Intel leads the way in eradicating forced labour from its supply chain

With a score of 75 out of 100 points, Intel currently leads the way in tackling forced labour in its supply chain, according to the 2018 Information & Communications Technology Benchmark study by KnowTheChain. HP and Apple rank in second and third place respectively. The top 3 plus Hewlett Packard Enterprise are the only four companies to score more than 70 out of 100 in the study, and all demonstrate strong leadership on recruitment. Online giant Amazon just achieves the industry average of 32 points and is trailed by the likes of Nintendo and Canon with even lower scores.

Are the largest Information and Communications Technology (ICT) companies in the world doing enough to eradicate forced labor from their supply chains? To find out, KnowTheChain evaluated 40 global ICT organizations on their efforts to address forced labor in their supply chains. These companies represent the largest electronic hardware companies in the sector, with a combined market capitalization of US$4.7 trillion. As such, they play an important role in helping prevent and respond to forced labour abuses in their supply chains.

“While 35 out of 40 companies have published a commitment to address forced labour in their supply chains, there is often a disconnect between the policies and processes that companies have in place and the evidence that those are effectively implemented,” the report states. “For example, 16 out of 40 companies say they have a grievance mechanism that is available to suppliers’ workers, yet only three publish data on the usage of those mechanisms.”

Intel tops the 2018 benchmark study (75/100), having overtaken both HP and Apple since 2016 by taking measures such as disclosing a supplier list, introducing unannounced audits and disclosing evidence of reimbursement of recruitment fees to suppliers’ workers. Despite being the third largest company in the benchmark, Amazon ranks mid-table at 20 out of 40, and achieves precisely the industry average of 32/100.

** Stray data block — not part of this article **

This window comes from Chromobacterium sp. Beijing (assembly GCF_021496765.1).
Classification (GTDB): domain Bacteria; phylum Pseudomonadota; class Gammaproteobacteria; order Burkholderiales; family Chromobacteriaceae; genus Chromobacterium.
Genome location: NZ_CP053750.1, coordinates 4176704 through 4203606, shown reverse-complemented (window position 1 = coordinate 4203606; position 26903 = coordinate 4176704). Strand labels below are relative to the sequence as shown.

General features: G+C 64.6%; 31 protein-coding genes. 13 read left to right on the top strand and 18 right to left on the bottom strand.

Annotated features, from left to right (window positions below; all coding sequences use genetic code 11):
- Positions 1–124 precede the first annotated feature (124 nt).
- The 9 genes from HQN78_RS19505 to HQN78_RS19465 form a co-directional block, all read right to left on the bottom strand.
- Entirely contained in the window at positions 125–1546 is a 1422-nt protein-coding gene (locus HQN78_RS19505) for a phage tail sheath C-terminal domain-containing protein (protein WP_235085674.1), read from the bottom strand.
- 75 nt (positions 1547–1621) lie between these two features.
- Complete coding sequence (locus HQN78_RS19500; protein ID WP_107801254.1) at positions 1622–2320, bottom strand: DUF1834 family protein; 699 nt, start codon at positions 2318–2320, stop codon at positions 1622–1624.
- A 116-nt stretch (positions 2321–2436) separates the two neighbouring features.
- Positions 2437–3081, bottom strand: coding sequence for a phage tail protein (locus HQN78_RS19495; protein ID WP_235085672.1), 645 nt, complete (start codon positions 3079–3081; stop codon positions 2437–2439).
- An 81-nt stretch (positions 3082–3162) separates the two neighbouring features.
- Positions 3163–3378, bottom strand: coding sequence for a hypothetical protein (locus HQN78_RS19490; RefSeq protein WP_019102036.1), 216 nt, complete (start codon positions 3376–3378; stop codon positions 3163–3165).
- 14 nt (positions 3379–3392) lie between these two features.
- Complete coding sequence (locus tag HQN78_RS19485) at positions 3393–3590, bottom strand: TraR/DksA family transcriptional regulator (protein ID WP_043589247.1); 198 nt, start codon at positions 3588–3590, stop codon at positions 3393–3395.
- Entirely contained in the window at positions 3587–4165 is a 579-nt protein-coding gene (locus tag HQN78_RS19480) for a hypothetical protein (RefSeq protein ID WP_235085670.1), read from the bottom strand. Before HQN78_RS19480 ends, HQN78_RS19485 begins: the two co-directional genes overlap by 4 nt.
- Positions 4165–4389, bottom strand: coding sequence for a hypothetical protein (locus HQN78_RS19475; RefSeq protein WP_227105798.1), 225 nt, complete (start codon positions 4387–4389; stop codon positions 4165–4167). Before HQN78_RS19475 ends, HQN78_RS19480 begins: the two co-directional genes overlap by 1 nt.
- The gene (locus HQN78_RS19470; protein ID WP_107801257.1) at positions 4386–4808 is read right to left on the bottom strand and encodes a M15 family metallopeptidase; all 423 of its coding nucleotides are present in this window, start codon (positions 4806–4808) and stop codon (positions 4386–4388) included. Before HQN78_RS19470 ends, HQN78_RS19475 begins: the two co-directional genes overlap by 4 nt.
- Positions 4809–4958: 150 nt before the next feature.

Violation

Companies’ policies and processes were assessed against seven themes: Commitment and Governance, Traceability and Risk Assessment, Purchasing Practices, Recruitment, Worker Voice, Monitoring and Remedy. Worker Voice and Recruitment, the two areas that have the most direct impact on workers’ lives, remain among the lowest-scoring themes in the benchmark. While 24 out of 40 companies prohibit worker-paid recruitment fees in their supply chains, only five provide evidence that fees were reimbursed to workers in their supply chains when a violation was discovered, according to the report. This is particularly troubling given the impact such fees have on people’s lives.

KnowTheChain – a partnership of Humanity United, the Business & Human Rights Resource Centre, Sustainalytics, Verité, and Thomson Reuters Foundation – is a resource for businesses and investors who need to understand and address forced labor abuses within their supply chains. It benchmarks current corporate practices, develops insights, and provides practical resources that inform investor decisions and enable companies to comply with growing legal obligations while operating more transparently and responsibly.